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Can You Give Investment Advice (Without Being a Registered Investment Adviser)?

One question that I am often asked is under what circumstances a person can give investment advice, without needing to be a registered investment adviser (RIA). I want to be clear that what follows is only a high level summary of that topic. If this is more than just a curiosity for you, I would encourage you to consult with an attorney with relevant expertise.

Where to Find the Rules

The actual relevant legislation consists primarily of:

And then there are of course various other relevant sources such as regulations, court cases, etc.

What’s an Investment Adviser (“ABCs Test”)

The Investment Advisers Act of 1940 defines an investment adviser as: “any person who, for compensation, engages in the business of advising others, either directly or through publications or writings, as to the value of securities or as to the advisability of investing in, purchasing, or selling securities, or who, for compensation and as part of a regular business, issues or promulgates analyses or reports concerning securities.”

The Uniform Securities Act includes a definition that is nearly identical to the above.

People often use the mnemonic device “ABCs” to remember this test. That is, an investment adviser is somebody who is 1) in the business of 2) giving advice 3) about securities 4) for compensation. (Advice, Business, Compensation, Securities.)

And the idea is that you have to meet all of those requirements before you’d need to register as an investment adviser.

So, for example, if you’re a nurse and your daughter comes to you asking how she should invest in the 401(k) at her new job, you are perfectly allowed to give her advice. And there’s no need for a “this is not investment advice” disclaimer. It is advice about securities, but you’re not receiving any compensation, nor does your daughter have any reason to think that you’re “in the business” of providing investment advice for compensation. You don’t meet the ABCs test and thus don’t have to register as an investment adviser.

One important point here is that the SEC and state regulators tend to interpret the above tests as broadly as possible (i.e., to include as many people under the definition as possible). So, for example, any economic benefit received in exchange for the advice would be probably considered “compensation.”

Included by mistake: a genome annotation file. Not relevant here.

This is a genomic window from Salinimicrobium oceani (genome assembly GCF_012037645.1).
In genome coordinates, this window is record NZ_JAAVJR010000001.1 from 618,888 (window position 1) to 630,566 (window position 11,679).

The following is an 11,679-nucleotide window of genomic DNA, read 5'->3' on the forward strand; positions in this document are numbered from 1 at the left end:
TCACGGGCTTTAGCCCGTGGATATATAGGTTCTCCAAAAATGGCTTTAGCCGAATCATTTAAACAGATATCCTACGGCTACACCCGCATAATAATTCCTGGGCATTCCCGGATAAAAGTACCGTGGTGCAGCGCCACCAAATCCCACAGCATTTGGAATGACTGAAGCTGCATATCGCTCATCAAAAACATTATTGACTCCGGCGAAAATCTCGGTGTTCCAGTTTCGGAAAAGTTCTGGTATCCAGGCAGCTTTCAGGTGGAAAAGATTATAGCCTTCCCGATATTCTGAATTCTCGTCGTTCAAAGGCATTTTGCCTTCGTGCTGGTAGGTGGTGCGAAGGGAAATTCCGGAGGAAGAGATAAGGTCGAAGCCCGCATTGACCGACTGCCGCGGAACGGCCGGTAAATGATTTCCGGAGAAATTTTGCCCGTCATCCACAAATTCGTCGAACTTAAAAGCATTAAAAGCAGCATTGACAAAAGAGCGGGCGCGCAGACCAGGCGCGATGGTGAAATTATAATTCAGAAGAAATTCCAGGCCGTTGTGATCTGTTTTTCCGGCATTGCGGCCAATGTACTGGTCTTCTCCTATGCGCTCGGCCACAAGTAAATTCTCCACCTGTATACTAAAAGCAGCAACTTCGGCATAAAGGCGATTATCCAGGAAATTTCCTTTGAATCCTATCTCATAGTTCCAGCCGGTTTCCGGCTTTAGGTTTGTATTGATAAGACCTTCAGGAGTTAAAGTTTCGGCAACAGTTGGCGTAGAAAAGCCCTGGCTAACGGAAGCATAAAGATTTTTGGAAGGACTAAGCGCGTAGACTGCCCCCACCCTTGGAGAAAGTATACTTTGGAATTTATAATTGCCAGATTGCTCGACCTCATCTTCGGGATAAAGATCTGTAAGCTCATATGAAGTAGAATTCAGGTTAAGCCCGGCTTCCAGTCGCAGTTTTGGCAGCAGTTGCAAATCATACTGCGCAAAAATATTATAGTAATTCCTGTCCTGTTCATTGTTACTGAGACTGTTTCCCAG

The 1940 Act and Uniform Securities Act also provide exclusions. That is, there are certain people who do meet the above requirements (i.e., they satisfy the ABCs test) but who are nonetheless explicitly excluded from the definition of investment adviser — and thus don’t have to register as investment advisers.

Some of those exclusions include:

  • Any lawyer, accountant, engineer, or teacher whose performance of such services is solely incidental to the practice of his/her profession.
  • Any broker or dealer whose performance of such services is solely incidental to the conduct of his business as a broker or dealer and who receives no special compensation for the investment advice.
  • The publisher of any bona fide newspaper, news magazine or business or financial publication of general and regular circulation.
  • A bank or savings institution.
  • Any person whose advice, analyses, or reports relate to no securities other than securities which are direct obligations of or obligations guaranteed as to principal or interest by the United States.

This is why, for example, somebody can write a blog that discusses all sorts of investment topics, without having to register as an investment adviser. It’s also why somebody can teach a personal finance class — and provide investment advice in that class — without having to register as an investment adviser.

I will note that, as somebody who is a practicing CPA, the exception for accountants is somewhat challenging to apply in real life.

Firstly, what specifically is meant by “the practice of my profession”? That is, what services are considered included in my profession as an accountant, so that we can then try to figure out what would be “incidental” to that profession? At least here in Missouri, public accounting is defined as “services involving the use of accounting or auditing skills, or one or more management advisory or consulting services, or the preparation of tax returns or the furnishing of advice on tax matters.” So basically, accounting includes tax preparation, tax advice, management advisory or consulting services, and “services involving the use of accounting skills” — a pretty circular definition.

And what would be “solely incidental” to that practice? That wording is clearly intended to be vague (i.e., determined on a case-by-case basis, depending on the facts and circumstances). So it’s no surprise that different accountants will draw the line in different places, as far as what degree of investment-related advice they feel comfortable giving.

So, in short, if you meet the “ABCs test” (i.e., you’re in the business of giving advice about securities, in exchange for compensation) when that test is interpreted as broadly as possible (i.e., to include as many people as possible), and you do not fall under one of the explicit exclusions, you probably need to register as an investment adviser. But again, if you’re even remotely unsure about whether something you’re doing (or considering doing) would require you to register as an investment adviser, I’d encourage you to consult with an attorney.

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